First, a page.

Adam provided insight about the technological tools companies use to enable their employees to collaborate and successfully meet business goals. Examples he gave include Mixed Reality (MR) and Insight Heart, Microsoft’s blend of augmented and virtual reality.  These tools enable teams to share instantly.  College classrooms also benefit from this technology. Conversational Artificial Intelligence, such as the Chatbot is replacing traditional customer service representatives, call centers, etc. throughout the globe.  Currently and in the future there will be a tremendous impact on overall business operations and the bottom line as a result of rapidly developing technology. MR has the ability to blend both of what makes Augmented Reality (AR) and Virtual Reality (VR) valuable to businesses.  MR can take a snapshot of the real world environment, and allow the user to place virtual objects within that space.  VR is an entirely virtual world with no connection to the environment of the user, and AR doesn’t allow the same level of interaction.  MR has the potential to genuinely disrupt the workplace in a positive way by allowing for seamless collaboration. It allows for physical items to be shared within seconds with a team in an entirely different location.  Employing this type of technology can potentially save businesses a significant amount of money.

Jay delivered remarks about important strategic business planning and legal issues companies need to be aware of when operating in a shared work environment. For example, properly documenting all aspects of the business including: the physical space arrangement; ensuring the relationship between the building owner and the shared workspace operator is clearly defined; and carefully documenting the roles and responsibilities of all employees, is a must do.  Jay provided examples of why confidentiality and intellectual property – protecting proprietary information – is a big issue when operating in a diverse work space.  Insurance needs are also different than those of a business with a solely managed and operated office.  For example, people in a shared space arrangement still need to insure their property, and equipment.  Budgeting is another aspect that should be carefully evaluated.  Shared work space loans itself to an artificially low overhead cost.  Companies who operate in this type of environment need to balance their desire for a shared working environment that fosters creativity and collegiality with the need to protect proprietary information and carefully document business operations.  In addition, while expenses are reduced in the short term, companies need to think long term about how this can impact them both financially and from a risk profile.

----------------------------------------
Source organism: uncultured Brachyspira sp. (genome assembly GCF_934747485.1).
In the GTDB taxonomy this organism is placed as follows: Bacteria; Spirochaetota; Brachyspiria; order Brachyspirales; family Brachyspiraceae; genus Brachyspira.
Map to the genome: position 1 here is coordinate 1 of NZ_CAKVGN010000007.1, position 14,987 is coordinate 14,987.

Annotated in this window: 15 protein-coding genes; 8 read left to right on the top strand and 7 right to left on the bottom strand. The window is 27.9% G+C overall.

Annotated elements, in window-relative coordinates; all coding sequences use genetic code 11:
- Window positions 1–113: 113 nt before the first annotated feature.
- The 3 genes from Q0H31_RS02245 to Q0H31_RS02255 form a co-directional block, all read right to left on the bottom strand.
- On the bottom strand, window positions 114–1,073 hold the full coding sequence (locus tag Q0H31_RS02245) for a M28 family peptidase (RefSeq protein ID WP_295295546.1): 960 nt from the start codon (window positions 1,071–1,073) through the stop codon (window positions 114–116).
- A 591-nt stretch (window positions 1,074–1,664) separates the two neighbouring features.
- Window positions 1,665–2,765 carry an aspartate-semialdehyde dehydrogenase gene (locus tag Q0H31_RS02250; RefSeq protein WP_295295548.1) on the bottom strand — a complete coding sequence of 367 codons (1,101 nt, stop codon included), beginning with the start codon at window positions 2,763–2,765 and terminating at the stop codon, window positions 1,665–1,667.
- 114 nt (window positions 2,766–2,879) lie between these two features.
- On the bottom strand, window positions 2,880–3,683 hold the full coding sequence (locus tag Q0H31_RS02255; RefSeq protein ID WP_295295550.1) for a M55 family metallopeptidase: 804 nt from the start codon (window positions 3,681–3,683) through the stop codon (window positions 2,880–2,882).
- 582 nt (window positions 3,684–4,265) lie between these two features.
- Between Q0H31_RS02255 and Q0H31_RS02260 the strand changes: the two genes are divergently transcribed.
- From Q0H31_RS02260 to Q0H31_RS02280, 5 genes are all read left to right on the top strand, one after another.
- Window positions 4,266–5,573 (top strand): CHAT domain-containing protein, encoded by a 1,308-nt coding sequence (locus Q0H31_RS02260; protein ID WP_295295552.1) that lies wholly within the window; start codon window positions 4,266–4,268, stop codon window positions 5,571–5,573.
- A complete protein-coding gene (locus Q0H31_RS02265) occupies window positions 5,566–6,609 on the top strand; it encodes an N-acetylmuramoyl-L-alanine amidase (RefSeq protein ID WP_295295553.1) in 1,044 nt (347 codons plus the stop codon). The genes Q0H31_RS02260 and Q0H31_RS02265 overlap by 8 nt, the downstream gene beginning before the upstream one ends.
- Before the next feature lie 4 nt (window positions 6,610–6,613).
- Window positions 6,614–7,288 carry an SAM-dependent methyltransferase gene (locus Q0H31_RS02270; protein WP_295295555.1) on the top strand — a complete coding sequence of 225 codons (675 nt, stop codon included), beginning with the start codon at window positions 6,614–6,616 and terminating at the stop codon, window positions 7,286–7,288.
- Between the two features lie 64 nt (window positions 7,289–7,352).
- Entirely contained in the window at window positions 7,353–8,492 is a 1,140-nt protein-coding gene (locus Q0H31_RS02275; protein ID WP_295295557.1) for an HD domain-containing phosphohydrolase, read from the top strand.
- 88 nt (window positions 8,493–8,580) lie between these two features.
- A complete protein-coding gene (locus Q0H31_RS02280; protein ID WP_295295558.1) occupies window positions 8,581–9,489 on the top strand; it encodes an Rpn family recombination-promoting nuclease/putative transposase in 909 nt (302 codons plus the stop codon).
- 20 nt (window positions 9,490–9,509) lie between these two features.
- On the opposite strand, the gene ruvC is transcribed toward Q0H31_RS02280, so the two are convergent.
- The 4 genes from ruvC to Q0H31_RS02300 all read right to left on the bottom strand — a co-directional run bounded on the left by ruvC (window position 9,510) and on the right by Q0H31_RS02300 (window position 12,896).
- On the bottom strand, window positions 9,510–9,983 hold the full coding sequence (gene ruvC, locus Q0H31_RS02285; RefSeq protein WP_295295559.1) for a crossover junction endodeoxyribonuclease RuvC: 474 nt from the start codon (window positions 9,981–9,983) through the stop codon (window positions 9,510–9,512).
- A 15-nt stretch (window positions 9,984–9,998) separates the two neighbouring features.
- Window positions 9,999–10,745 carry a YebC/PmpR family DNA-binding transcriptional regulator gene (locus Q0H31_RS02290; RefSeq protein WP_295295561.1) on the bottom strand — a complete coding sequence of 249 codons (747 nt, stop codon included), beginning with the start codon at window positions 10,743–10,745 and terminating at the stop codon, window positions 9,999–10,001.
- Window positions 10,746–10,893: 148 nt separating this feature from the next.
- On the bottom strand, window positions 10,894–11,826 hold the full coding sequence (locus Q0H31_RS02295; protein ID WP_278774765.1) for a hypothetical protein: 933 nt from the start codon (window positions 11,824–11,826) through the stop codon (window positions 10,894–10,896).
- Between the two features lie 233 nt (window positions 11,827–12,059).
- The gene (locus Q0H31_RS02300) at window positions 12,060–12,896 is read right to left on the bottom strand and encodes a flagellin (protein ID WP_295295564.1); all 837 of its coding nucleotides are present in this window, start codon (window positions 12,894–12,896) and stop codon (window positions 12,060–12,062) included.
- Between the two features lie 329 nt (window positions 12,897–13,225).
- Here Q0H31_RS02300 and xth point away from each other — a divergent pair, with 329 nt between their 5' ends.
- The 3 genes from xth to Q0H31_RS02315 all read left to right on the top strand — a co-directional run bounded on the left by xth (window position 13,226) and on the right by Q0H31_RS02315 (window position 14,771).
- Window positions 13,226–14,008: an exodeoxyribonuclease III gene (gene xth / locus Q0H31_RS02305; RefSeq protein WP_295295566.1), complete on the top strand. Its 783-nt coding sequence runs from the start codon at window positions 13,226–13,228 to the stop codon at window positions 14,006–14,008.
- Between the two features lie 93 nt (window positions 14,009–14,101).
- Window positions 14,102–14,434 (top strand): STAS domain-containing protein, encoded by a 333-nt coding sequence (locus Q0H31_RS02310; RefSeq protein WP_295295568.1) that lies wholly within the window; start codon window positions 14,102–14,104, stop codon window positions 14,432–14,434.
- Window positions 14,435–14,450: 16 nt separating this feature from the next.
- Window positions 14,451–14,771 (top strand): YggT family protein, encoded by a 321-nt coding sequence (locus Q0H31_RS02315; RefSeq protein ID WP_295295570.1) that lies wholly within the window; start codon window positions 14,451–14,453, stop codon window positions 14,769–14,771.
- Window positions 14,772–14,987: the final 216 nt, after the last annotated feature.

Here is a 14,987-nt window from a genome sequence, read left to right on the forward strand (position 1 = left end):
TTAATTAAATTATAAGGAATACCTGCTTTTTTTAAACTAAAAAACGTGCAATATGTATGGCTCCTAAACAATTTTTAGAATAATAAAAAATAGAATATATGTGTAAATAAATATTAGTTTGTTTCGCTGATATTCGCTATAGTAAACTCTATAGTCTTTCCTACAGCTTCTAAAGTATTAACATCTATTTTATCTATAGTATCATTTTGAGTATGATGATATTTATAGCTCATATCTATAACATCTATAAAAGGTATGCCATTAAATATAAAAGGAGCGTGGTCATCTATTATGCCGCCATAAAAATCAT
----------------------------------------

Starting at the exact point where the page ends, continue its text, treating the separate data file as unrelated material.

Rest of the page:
In summary, shared workspace is a positive trend that can positively influence any sized business across industry sectors. However, one thing for sure, proper strategic development and business plans specific to this type of work environment must be implemented to ensure success.  To round out the presentations and close the discussion Jason took questions from the audience.  Attendees networked after the formal part of the program ended.  Everyone enjoyed their signature whiskey sours, while developing new and enhancing old business ties.

We would like to extend special thanks to sponsor company Pepper Hamilton LLP and to event partner, Select Greater Philadelphia.

Click here to view photos from the event.

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The BABCPHL recognizes our Club Level Members:

  • Almac
  • American Airlines
  • Bartlett
  • Cigna
  • Deloitte
  • Drinker Biddle & Reath LLP
  • Duane Morris
  • EisnerAmper LLP
  • HSBC
  • Johnson, Kendall & Johnson, Inc.
  • McConnell Johnson Real Estate
  • Morgan Lewis
  • Law Firm of Pepper Hamilton
  • TD Bank
  • United Airlines
  • Virgin Atlantic